Naval Firepower: Battleship Guns and Gunnery in the Dreadnought Era by Norman Friedman

Naval FirepowerFor more than half a century the big gun was the arbiter of naval power, but it was useless if it could not hit the target fast and hard enough to prevent the enemy doing the same. Because the naval gun platform was itself in motion, finding a 'firing solution' was a significant problem made all the more difficult when gun sizes increased and fighting ranges lengthened and seemingly minor issues like wind velocity had to be factored in. To speed up the process and eliminate human error, navies sought a reliable mechanical calculation. This heavily illustrated book outlines for the first time in layman's terms the complex subject of fire-control, as it dominated battleship and cruiser design from before World War I to the end of the dreadnought era. Covering the directors, range-finders, and electro-mechanical computers invented to solve the problems, America's leading naval analyst explains not only how the technology shaped (and was shaped by) the tactics involved, but analyses their effectiveness in battle. His examination of the controversy surrounding Jutland and the relative merits of competing fire-control systems draws conclusions that will surprise many readers. He also reassesses many other major gun actions, such as the battles between the Royal Navy and the Bismarck and the US Navy actions in the Solomons and at Surigao Strait. All major navies are covered, and the story concludes at the end of World War II with the impact of radar. This is a book that everyone with a more than passing interest in twentieth-century warships will want to read, and nobody professionally involved with naval history can afford to miss.

Fight for the Sea: Naval Adventures from the Second World War by John Frayn Turner

Fight for the SeaThis collection of popular naval stories covers the entire span of World War II, beginning when the British Royal Navy faced fascist forces on its own until the final Allied victory over the Japanese in 1945. Fight for the Sea offers a rich mixture of accounts about such large and well-known battles and operations as the Battle of the Coral Sea, as well as lesser-known actions such as the submarine attack on Corfu harbour, the loss of the USS Leedsdown, and the saga of the USS Rich to characterize the breadth and variety of the war at sea. Also included are memories of John F Kennedy's heroic actions with PT 109 and George H W Bush's near-death experience with an aircraft known as the 'flying casket'.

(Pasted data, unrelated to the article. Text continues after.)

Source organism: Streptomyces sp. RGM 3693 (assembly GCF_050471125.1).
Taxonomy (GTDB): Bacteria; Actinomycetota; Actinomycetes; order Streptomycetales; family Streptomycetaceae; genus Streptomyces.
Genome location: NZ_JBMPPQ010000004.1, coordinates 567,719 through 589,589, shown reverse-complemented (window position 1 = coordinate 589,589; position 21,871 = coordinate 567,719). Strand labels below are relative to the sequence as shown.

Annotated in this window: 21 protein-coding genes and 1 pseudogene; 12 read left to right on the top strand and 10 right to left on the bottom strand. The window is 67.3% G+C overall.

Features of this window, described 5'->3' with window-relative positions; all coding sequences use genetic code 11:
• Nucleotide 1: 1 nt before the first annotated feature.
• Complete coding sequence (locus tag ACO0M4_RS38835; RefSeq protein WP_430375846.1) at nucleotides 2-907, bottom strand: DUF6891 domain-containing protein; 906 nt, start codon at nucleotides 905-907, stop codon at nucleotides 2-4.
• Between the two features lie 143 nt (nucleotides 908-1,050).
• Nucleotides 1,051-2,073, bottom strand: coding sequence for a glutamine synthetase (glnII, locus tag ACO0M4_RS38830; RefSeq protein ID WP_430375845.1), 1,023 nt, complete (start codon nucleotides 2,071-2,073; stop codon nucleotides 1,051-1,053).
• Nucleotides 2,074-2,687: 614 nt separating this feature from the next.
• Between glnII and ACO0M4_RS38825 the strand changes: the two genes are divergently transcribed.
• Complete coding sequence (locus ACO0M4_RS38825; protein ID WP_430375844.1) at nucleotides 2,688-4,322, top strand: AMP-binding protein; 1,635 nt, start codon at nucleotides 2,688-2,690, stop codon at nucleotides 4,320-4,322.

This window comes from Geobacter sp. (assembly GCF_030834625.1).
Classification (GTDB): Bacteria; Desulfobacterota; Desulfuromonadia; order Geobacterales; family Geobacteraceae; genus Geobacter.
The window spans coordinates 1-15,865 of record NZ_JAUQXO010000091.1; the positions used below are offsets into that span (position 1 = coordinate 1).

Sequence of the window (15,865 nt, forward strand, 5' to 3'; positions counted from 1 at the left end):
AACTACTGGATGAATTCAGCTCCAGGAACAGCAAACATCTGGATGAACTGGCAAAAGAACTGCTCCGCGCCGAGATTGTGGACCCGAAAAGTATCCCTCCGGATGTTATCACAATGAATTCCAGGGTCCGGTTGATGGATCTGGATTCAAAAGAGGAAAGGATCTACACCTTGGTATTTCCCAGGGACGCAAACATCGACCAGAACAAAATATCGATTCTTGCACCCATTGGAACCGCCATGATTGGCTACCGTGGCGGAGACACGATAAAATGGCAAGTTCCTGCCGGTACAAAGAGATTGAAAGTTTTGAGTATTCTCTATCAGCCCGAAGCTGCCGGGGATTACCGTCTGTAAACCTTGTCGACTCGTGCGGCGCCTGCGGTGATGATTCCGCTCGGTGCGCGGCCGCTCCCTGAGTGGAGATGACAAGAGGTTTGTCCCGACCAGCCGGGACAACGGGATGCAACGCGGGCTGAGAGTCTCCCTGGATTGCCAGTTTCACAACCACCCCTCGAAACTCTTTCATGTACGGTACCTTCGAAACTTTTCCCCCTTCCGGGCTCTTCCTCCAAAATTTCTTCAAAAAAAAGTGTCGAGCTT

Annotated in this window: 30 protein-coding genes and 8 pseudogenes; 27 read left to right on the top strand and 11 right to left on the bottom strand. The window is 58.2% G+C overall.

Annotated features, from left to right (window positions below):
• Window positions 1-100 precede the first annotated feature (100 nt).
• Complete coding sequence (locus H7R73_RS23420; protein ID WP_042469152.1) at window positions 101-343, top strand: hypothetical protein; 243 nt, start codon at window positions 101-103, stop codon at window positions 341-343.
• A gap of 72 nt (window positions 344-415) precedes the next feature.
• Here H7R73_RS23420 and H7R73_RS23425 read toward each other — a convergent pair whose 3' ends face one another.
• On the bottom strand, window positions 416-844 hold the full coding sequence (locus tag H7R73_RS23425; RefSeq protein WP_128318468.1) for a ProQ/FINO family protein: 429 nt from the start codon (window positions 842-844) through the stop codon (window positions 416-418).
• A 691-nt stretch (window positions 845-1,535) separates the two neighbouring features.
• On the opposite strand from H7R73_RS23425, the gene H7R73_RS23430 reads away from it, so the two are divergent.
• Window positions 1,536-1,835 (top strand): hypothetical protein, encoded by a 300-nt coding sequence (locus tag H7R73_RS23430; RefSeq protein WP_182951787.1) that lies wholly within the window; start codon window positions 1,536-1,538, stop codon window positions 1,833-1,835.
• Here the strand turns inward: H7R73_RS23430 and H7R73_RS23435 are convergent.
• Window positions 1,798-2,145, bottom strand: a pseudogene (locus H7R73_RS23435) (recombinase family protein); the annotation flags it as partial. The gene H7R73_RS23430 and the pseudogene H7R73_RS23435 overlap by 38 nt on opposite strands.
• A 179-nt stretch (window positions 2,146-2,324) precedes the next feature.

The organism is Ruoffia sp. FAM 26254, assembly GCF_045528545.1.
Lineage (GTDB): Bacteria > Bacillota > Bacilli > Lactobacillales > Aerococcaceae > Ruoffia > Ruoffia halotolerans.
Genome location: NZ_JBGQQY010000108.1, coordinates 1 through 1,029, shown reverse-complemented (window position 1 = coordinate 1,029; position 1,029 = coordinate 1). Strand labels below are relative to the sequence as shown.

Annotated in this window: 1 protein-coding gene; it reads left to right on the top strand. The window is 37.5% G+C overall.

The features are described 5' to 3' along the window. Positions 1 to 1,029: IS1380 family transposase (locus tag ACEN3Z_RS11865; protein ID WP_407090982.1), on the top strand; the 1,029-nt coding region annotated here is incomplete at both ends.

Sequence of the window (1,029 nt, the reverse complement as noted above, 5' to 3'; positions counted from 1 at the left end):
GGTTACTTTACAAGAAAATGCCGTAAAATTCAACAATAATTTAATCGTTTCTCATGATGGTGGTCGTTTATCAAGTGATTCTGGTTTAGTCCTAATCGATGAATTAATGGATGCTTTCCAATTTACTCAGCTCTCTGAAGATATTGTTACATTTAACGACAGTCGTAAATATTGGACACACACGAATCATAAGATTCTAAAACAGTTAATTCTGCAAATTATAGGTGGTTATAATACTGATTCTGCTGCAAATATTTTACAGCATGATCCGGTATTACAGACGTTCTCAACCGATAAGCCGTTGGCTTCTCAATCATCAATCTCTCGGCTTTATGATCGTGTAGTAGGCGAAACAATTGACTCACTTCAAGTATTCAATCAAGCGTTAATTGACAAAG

A sailor's eye view of the war at sea, this compelling compilation has broad appeal. John Frayn Turner's prose crackles with action and tension to keep the reader's attention, and even those who know little about the war will find the stories to be a welcome introduction to the subject. Among the book's special attractions are the little-known contributions of rescue ships and merchant seamen and the adventures of civilians, including Johnnie Ferguson, who spent three weeks adrift in an open boat when her ship was torpedoed. Readers will come away with not only a clear understanding of the giant scope of World War II but of the individual grit and determination that produced victory.

Hunter Killers by Iain Ballantyne

Hunter KillersOfficial Royal Navy definition: Hunter Killer: a submarine designed to pursue and attack enemy submarines and surface ships using torpedoes.

Hunter Killers follows the careers of four daring British submarine captains who risked their lives to keep the rest of us safe, their exploits consigned to the shadows until now. Their experiences encompass the span of the Cold War, from voyages in WW2-era submarines under Arctic ice to nuclear-powered espionage missions in Soviet-dominated seas. There are dangerous encounters with Russian spy ships in UK waters and, finally as the communist facade begins to crack, they hold the line against the Kremlin's oceanic might, playing a leading role in bringing down the Berlin Wall. It is the first time they have spoken out about their covert lives in the submarine service.

This is the dramatic untold story of Britain's most secret service.

© 2008-2019 David Hayes (Astrodene)